It is a good skill to be able to bow different lengths, but still make each bow stroke sound the same. To practice this, divide the bow into eighths with tape (ideally on a spare bow if you have one). Play one even stroke per segment across the bow, and focus on getting an equal sound. Then try alternating playing across two segments, then one (a quarter followed by an eighth), still producing the same quality of sound for each stroke.
Within the repertoire, it is rare that notes within a phrase are played with the same length of bow. With the bow divided into these segments, it is helpful to organize each phrase by how much length each note requires. At first everything should be even, then gradually build to more complex groupings. Every motion of the bow needs to be carefully planned out.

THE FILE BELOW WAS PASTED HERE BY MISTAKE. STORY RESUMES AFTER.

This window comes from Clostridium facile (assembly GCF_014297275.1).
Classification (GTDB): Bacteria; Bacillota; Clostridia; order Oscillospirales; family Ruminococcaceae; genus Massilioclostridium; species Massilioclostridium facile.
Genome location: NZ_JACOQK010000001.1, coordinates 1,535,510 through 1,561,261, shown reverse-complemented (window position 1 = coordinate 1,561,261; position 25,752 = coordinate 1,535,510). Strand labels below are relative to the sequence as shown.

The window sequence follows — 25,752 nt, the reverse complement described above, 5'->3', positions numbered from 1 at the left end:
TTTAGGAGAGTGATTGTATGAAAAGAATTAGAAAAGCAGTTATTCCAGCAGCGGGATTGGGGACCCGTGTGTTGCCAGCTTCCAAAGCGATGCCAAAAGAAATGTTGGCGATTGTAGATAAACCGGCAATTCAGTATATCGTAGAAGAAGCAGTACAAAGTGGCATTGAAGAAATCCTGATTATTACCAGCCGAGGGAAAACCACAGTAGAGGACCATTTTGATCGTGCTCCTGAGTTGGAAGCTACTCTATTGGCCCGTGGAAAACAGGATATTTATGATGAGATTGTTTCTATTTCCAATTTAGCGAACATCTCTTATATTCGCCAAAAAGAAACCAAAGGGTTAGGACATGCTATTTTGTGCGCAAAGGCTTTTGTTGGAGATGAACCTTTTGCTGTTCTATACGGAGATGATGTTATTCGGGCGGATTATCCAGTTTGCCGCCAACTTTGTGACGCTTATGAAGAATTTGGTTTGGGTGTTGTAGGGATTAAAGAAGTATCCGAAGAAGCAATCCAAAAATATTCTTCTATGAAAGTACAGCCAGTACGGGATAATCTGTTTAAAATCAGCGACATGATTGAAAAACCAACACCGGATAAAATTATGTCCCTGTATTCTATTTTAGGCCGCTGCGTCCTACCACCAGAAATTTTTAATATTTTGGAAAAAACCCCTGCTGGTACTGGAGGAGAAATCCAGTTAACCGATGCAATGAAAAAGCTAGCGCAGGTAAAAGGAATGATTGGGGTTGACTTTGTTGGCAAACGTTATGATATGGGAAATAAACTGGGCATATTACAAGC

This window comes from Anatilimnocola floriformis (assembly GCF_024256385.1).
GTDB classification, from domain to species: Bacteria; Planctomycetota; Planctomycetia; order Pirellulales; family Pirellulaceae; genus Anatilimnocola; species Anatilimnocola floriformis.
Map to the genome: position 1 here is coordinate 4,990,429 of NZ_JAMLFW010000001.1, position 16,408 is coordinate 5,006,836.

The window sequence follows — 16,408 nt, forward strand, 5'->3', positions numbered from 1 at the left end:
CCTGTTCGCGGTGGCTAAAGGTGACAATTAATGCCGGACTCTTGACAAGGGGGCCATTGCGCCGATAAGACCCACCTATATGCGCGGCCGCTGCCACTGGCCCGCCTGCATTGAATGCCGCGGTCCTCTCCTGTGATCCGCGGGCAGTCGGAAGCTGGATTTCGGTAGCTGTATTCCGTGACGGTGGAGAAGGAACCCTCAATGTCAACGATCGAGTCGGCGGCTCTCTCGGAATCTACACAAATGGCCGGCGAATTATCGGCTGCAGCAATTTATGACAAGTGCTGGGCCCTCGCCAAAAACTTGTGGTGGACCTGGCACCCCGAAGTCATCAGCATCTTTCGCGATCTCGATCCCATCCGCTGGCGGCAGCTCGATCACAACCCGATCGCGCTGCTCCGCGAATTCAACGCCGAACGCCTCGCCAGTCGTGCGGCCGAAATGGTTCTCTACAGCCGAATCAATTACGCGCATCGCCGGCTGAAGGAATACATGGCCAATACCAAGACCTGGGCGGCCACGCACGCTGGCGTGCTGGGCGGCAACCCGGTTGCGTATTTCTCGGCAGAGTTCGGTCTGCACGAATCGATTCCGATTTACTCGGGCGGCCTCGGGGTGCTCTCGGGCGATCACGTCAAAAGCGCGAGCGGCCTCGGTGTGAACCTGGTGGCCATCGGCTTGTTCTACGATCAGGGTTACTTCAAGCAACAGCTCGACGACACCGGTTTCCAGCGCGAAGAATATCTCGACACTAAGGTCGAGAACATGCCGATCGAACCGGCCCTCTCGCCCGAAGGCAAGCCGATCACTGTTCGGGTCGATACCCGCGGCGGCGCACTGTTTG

The best way to get a legato is actually to practice everything in repeated staccato notes. This helps the legato line sound much more steady and even as it builds complete awareness of exactly how much bow is needed for each note of the phrase.
This approach also helps with feeling the balance of the bow. As the bow draws across the string, the weight shifts from frog to tip. At each increment, the hand can adjust as necessary to the changing balance. When playing at the frog, the little finger can add pressure to compensate for the weight, and then gradually release moving towards the central position. If the little finger is not engaged, the thumb is probably squeezing too hard.
There are many combinations of bow speeds we want to be able to achieve:
Being able to control all combinations of bow speed and volume is essential to building phrasing.
Bow control using the little finger engages the abductor digiti minimi muscle. This is countered with the first finger and thumb. The base knuckles should remain reasonably straight through all motions of the bow hand.
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